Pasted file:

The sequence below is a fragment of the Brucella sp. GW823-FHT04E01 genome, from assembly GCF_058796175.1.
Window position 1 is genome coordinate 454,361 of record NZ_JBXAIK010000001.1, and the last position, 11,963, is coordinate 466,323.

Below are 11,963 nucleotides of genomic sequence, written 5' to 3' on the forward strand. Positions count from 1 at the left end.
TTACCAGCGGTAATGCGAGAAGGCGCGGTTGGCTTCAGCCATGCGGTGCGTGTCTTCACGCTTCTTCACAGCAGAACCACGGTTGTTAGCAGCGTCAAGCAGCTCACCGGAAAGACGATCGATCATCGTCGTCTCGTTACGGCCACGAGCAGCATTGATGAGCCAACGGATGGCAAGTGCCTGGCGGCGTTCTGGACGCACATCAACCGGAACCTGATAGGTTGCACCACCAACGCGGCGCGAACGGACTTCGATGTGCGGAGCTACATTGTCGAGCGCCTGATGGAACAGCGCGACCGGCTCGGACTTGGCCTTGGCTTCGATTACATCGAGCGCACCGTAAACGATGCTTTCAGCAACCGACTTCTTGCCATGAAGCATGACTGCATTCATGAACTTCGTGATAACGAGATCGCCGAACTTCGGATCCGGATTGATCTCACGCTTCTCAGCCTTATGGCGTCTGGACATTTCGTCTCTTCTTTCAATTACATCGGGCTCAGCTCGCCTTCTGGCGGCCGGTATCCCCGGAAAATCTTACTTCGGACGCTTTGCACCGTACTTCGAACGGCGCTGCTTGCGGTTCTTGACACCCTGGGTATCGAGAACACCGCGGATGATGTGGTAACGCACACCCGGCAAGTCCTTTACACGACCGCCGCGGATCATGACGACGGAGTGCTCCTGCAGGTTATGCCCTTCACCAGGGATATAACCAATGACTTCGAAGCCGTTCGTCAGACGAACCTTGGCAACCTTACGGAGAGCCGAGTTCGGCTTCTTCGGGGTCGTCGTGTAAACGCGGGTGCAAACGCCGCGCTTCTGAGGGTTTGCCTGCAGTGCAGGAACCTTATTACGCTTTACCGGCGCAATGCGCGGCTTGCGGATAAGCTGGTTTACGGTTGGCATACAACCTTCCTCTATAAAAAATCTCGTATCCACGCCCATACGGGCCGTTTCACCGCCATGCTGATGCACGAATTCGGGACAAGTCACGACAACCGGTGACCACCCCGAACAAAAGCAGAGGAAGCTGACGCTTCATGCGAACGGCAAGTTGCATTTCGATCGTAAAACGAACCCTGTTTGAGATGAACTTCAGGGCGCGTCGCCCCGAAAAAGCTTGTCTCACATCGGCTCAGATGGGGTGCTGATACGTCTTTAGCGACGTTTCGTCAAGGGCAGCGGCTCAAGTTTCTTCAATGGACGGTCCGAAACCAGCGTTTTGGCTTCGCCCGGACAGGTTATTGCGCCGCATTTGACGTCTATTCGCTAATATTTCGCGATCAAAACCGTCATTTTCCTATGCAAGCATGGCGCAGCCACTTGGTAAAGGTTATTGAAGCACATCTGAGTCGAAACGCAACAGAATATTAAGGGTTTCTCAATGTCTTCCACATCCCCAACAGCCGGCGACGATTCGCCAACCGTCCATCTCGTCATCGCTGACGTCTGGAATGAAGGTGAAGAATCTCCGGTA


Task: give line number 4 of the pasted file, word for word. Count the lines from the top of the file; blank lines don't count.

TTACCAGCGGTAATGCGAGAAGGCGCGGTTGGCTTCAGCCATGCGGTGCGTGTCTTCACGCTTCTTCACAGCAGAACCACGGTTGTTAGCAGCGTCAAGCAGCTCACCGGAAAGACGATCGATCATCGTCGTCTCGTTACGGCCACGAGCAGCATTGATGAGCCAACGGATGGCAAGTGCCTGGCGGCGTTCTGGACGCACATCAACCGGAACCTGATAGGTTGCACCACCAACGCGGCGCGAACGGACTTCGATGTGCGGAGCTACATTGTCGAGCGCCTGATGGAACAGCGCGACCGGCTCGGACTTGGCCTTGGCTTCGATTACATCGAGCGCACCGTAAACGATGCTTTCAGCAACCGACTTCTTGCCATGAAGCATGACTGCATTCATGAACTTCGTGATAACGAGATCGCCGAACTTCGGATCCGGATTGATCTCACGCTTCTCAGCCTTATGGCGTCTGGACATTTCGTCTCTTCTTTCAATTACATCGGGCTCAGCTCGCCTTCTGGCGGCCGGTATCCCCGGAAAATCTTACTTCGGACGCTTTGCACCGTACTTCGAACGGCGCTGCTTGCGGTTCTTGACACCCTGGGTATCGAGAACACCGCGGATGATGTGGTAACGCACACCCGGCAAGTCCTTTACACGACCGCCGCGGATCATGACGACGGAGTGCTCCTGCAGGTTATGCCCTTCACCAGGGATATAACCAATGACTTCGAAGCCGTTCGTCAGACGAACCTTGGCAACCTTACGGAGAGCCGAGTTCGGCTTCTTCGGGGTCGTCGTGTAAACGCGGGTGCAAACGCCGCGCTTCTGAGGGTTTGCCTGCAGTGCAGGAACCTTATTACGCTTTACCGGCGCAATGCGCGGCTTGCGGATAAGCTGGTTTACGGTTGGCATACAACCTTCCTCTATAAAAAATCTCGTATCCACGCCCATACGGGCCGTTTCACCGCCATGCTGATGCACGAATTCGGGACAAGTCACGACAACCGGTGACCACCCCGAACAAAAGCAGAGGAAGCTGACGCTTCATGCGAACGGCAAGTTGCATTTCGATCGTAAAACGAACCCTGTTTGAGATGAACTTCAGGGCGCGTCGCCCCGAAAAAGCTTGTCTCACATCGGCTCAGATGGGGTGCTGATACGTCTTTAGCGACGTTTCGTCAAGGGCAGCGGCTCAAGTTTCTTCAATGGACGGTCCGAAACCAGCGTTTTGGCTTCGCCCGGACAGGTTATTGCGCCGCATTTGACGTCTATTCGCTAATATTTCGCGATCAAAACCGTCATTTTCCTATGCAAGCATGGCGCAGCCACTTGGTAAAGGTTATTGAAGCACATCTGAGTCGAAACGCAACAGAATATTAAGGGTTTCTCAATGTCTTCCACATCCCCAACAGCCGGCGACGATTCGCCAACCGTCCATCTCGTCATCGCTGACGTCTGGAATGAAGGTGAAGAATCTCCGGTA